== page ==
June 4, 2014 1:00 pm JST

Don't expect official view to change: HKUST's Sing

HONG KONG -- There is little chance that the Chinese leadership under President Xi Jinping will change its official view that the 1989 demonstrations in Tiananmen Square were a counterrevolutionary rebellion, according to Ming Sing, associate professor at Hong Kong University of Science and Technology and an expert on the comparative study of democracy and democratization.

Q: How did the Tiananmen crackdown change China's politics and society?

A: Since then, the Chinese Communist Party has taken a hard-line stance against any political liberalization and democratization. The stance has given the regime the breathing space to focus on economic development. It has also suppressed legitimate demands (by citizens) for improving their social, economic and political rights, while compounding corruption and abuse of power.

Q: The crackdown prompted the West to set economic sanctions. Without that incident, would China have achieved economic growth more rapidly?

A: Mainstream research in comparative politics shows a careful relaxation of human rights (restrictions) and democratization can yield political stability, less corruption and better governance -- which will in turn contribute to economic growth. Look at Indonesia and many other successful cases.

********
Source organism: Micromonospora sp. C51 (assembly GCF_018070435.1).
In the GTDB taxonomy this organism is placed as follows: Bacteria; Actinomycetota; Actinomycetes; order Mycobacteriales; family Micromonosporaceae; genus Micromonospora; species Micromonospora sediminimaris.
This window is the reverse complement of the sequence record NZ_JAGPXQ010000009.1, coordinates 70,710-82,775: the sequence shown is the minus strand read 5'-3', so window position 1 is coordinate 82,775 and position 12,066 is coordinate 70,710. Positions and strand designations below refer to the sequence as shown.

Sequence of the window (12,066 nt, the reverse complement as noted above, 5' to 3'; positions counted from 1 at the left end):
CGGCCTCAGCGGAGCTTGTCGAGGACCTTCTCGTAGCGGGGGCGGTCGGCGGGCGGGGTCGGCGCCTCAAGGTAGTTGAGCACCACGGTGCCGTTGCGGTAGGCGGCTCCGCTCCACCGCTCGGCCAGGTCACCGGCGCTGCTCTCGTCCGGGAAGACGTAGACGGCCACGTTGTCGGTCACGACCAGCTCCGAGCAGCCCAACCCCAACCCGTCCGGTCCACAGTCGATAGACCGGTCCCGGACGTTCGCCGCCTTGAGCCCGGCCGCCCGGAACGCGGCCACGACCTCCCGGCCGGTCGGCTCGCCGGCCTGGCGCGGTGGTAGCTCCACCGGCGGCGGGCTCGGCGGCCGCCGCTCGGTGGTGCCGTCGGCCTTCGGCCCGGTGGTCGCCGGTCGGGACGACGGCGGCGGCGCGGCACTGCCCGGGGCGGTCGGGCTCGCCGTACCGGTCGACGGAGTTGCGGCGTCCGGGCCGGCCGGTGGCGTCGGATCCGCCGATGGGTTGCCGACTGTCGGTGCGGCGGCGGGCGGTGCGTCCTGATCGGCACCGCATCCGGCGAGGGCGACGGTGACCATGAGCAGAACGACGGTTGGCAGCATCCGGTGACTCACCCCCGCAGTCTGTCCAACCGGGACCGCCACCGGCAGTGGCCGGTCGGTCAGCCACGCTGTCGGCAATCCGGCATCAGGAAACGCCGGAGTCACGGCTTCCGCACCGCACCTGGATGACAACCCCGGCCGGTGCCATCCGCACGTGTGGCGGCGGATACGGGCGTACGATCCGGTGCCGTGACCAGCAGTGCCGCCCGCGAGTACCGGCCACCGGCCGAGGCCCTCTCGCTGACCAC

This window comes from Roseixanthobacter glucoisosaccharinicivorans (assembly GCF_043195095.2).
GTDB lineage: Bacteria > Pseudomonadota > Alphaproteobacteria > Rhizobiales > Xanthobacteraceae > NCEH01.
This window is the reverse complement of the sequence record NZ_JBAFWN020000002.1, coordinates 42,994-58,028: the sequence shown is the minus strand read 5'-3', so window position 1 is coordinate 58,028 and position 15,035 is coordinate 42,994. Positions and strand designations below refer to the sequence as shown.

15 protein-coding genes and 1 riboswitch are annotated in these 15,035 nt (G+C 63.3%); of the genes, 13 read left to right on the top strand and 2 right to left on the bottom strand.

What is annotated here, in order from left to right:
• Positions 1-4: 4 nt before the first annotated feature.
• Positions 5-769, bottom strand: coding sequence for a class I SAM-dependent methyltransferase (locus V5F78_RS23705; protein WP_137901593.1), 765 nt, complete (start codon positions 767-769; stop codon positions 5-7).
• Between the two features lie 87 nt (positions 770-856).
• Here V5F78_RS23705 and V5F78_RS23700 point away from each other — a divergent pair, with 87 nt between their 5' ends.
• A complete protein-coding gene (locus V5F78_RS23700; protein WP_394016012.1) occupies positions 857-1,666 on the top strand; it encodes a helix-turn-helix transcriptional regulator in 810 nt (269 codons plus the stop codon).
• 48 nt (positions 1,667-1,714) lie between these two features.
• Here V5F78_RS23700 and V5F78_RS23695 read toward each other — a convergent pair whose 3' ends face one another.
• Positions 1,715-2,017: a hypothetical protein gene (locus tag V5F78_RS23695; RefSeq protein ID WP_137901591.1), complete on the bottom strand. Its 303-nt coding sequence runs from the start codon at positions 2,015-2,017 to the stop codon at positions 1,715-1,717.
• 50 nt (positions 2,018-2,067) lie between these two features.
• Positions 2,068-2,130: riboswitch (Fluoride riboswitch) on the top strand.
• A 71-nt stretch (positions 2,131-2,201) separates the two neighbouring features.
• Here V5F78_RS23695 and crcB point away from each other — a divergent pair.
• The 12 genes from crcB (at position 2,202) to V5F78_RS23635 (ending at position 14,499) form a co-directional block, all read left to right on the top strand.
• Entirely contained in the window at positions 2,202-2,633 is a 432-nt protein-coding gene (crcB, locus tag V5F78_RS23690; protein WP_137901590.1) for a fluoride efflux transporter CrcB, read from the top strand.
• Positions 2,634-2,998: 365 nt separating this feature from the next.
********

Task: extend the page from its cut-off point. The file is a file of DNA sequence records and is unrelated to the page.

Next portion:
Q: Is it possible that the Communist Party, led by Xi Jinping, will reassess its verdict on Tiananmen?

A: Very unlikely. Xi, so far, looks more authoritarian than many of his predecessors. He tries to build up his legitimacy by politically suppressing democratization on the one hand, and enhancing (China's) economic progress and international standing on the other.

     Many CCP leaders who were involved in the decision (to crack down on the protesters) are still alive. An open apology will trigger public demands for greater political accountability.

Q: What psychological influence does the Tiananmen incident have today?

A: For the people of Hong Kong, it triggers distrust and bitter sentiments against the CCP. That, coupled with Beijing's increasingly potent interference with Hong Kong's affairs, lessens the trust of Hong Kong people towards the idea of one country, two systems.

     Hong Kong people face three choices: a) consider nonviolent resistance movements to strive for democratization; b) consider emigration; and c) get apathetic and resigned to their fate.

-- Interviewed by Nikkei staff writer Yasuo Awai

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